hood vs hoodlum what difference

what is difference between hood and hoodlum



  • IPA(key): /hʊd/
    • (General American) IPA(key): [hʊ̈d], [hɪ̈d]
  • Rhymes: -ʊd

Etymology 1

From Middle English hood, hod, from Old English hōd, from Proto-Germanic *hōdaz (cognate with Saterland Frisian Houd, West Frisian/Dutch hoed, German Low German Hood, German Hut). Cognate with Proto-Iranian *xawdaH (hat) (compare Avestan ????????????????(xåda), Old Persian ???????????? (x-u-d /xaudā/)), from Proto-Indo-European *kadʰ- (to cover). More at hat.


hood (plural hoods)

  1. A covering for the head attached to a larger garment such as a jacket or cloak.
  2. A distinctively coloured fold of material, representing a university degree.
  3. An enclosure that protects something, especially from above.
  4. Particular parts of conveyances
    1. (automotive, chiefly Britain) A soft top of a convertible car or carriage.
    2. (automotive, chiefly US, Canada) The hinged cover over the engine of a motor vehicle, known as a bonnet in other countries.
      Synonyms: cowl, bonnet
    3. (by extension, especially in the phrase “under the hood”) A cover over the engine, driving machinery or inner workings of something.
      • 2004, D. Michael Abrashoff, Get Your Ship Together: How Great Leaders Inspire Ownership From The Keel Up, Penguin (→ISBN):
        Like many captains, I was just as glad to leave engineering to the engineers. Looking under the ship’s hood wasn’t what interested me.
      • 2015, Max Lucado, Let the Journey Begin: Finding God’s Best for Your Life, Thomas Nelson (→ISBN), page 71:
        I never see the pilot percolating coffee or the attendant with a screwdriver under the airplane’s hood. Why? Because we all have something we are good at, and we are expected to do that one thing well.
    4. A metal covering that leads to a vent to suck away smoke or fumes.
    5. (nautical) One of the endmost planks (or, one of the ends of the planks) in a ship’s bottom at bow or stern, that fits into the rabbet. (These, when fit into the rabbet, resemble a hood (covering).)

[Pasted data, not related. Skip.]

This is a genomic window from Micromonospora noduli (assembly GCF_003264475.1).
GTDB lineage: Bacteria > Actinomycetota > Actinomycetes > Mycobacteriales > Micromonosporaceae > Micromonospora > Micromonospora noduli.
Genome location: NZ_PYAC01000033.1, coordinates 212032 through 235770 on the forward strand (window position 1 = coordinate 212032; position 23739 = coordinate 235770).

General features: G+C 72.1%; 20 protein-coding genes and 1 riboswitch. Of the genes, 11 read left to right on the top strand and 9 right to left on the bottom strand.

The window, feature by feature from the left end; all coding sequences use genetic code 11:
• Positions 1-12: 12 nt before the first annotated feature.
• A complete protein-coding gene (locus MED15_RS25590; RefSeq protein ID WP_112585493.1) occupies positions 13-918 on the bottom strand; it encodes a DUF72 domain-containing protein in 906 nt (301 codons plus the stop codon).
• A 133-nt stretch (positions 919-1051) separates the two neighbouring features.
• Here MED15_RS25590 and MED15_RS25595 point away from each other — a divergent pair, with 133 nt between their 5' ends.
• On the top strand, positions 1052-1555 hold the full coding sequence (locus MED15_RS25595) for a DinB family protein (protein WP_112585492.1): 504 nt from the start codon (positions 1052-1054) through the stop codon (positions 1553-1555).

• 1830, A Treatise on Marine Architecture, page 260:
        Care must also be taken to place the tenons on the main post so that a stop-water can be driven between it and the fore tenon and the rabbet of the hoods at the keel. The post being dressed to its proper dimensions, the tenons cut, and their …
      • 1874, Samuel James P. Thearle, Naval architecture: a treatise on laying off and building wood, iron, and composite ships. [With] Plates, page 360:
        The fore hoods end at a rabbet cut in the wood stem (see Plate CXVIII.), and the after hoods end at a rabbet prepared in the yellow metal body post. The fore hoods are fastened to the bottom plating as elsewhere; but in the stem they have  …
      • 1940, Lauchlan McKay, Richard Cornelius McKay, The Practical hip-builder, page 62:
        But for deep and narrow vessels you must line your hooden-ends wider to get up faster, and consequently the lower ends of the after-hoods will come round, []
  5. Various body parts
    1. (ophiology) An expansion on the sides of the neck typical for many elapids e.g. the Egyptian cobra (Naja haje) and Indian cobra (Naja naja).
    2. (colloquial) The osseous or cartilaginous marginal extension behind the back of many a dinosaur such as a ceratopsid and reptiles such as Chlamydosaurus kingii.
      Synonym: frill
    3. In the human hand, over the extensor digitorum, an expansion of the extensor tendon over the metacarpophalangeal joint (the extensor hood syn. dorsal hood syn. lateral hood)